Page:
Jul 22, 2019

Staying Organized On and Off the Water

By: Blake Tollefson 

As a fisherman, organization is an important key to being successful on the water. Staying organized is not always an easy task. Knowing what you have and where you can find it is more important than one might think, especially if you have a lot of tackle. There aren’t many things as frustrating as knowing you have something and can’t find it; or running out of something because you didn’t have a clue how many you had left. 

Throughout my years of fishing, I’ve been through numerous sizes, types, and configurations of tackle storage options. Tackle bags, boxes, and trays all have a place and time they are most appropriate. My experience has shown that having two different types of tackle storage containers will meet the large majority of my needs: 

(1) the Plano Pro Latch Utility Box 3600 6-21 

(2) the Gamakatsu 3600 Split Foam box. 

The configuration of the Plano 6-21 provides six vertical compartments, which can be further divided down into six additional compartments (each) to allow for some serious organization. I personally rely on these tackle boxes to meet the large majority of my tackle storage needs. Crankbaits, jigs, plastics, terminal tackle, and so forth can all be efficiently and effectively stored in these boxes.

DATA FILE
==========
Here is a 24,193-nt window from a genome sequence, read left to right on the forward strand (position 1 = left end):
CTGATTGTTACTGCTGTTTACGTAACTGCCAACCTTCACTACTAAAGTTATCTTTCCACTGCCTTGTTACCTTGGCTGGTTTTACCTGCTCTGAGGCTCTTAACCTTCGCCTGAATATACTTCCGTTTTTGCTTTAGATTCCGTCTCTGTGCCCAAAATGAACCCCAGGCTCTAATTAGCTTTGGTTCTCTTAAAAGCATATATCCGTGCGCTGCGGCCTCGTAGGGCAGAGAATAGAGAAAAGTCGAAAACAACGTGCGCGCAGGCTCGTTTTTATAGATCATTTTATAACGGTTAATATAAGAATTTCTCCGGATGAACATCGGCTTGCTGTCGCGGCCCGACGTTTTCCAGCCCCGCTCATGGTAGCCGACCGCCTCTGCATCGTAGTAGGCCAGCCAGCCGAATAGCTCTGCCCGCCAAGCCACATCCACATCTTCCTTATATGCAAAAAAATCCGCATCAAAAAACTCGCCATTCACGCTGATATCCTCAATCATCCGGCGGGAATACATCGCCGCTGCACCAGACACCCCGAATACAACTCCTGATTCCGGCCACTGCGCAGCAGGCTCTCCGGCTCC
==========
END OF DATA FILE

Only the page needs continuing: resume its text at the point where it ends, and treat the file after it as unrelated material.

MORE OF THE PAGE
I look to the Gamakatsu G-Box to store other tackle, as the slit foam helps lock things in place and prevent it from bouncing around. For products that you don’t want bouncing around, the G-Box is a great choice. I rely on these for storage of rattle baits, darting lures, blades, and anything custom painted. If it’s something I’m worried might get chipped or scuffed up, it’s going in a G-Box. 

In order to stay as organized as possible, I use individual tackle trays for each type of lure or tackle. For example, I have individual trays for crankbaits (based on size and shape). I also use individual trays for walleye sized plastics versus panfish sized plastics. 

To keep life even simpler, I label the end of each tackle tray. It helps prevent sorting through every single tray in order to find what you’re looking for. I label the outside edge so I can see which box I’m grabbing whether it’s in a bag or on the shelf. I use electrical tape to label the boxes so it’s easy to change out if necessary.

My last piece of advice to staying organized: only bring what you need. You don’t need to bring every piece of tackle you own. The more tackle, the more challenging it is to stay organized. If you’re not going to fish with it then leave it at home.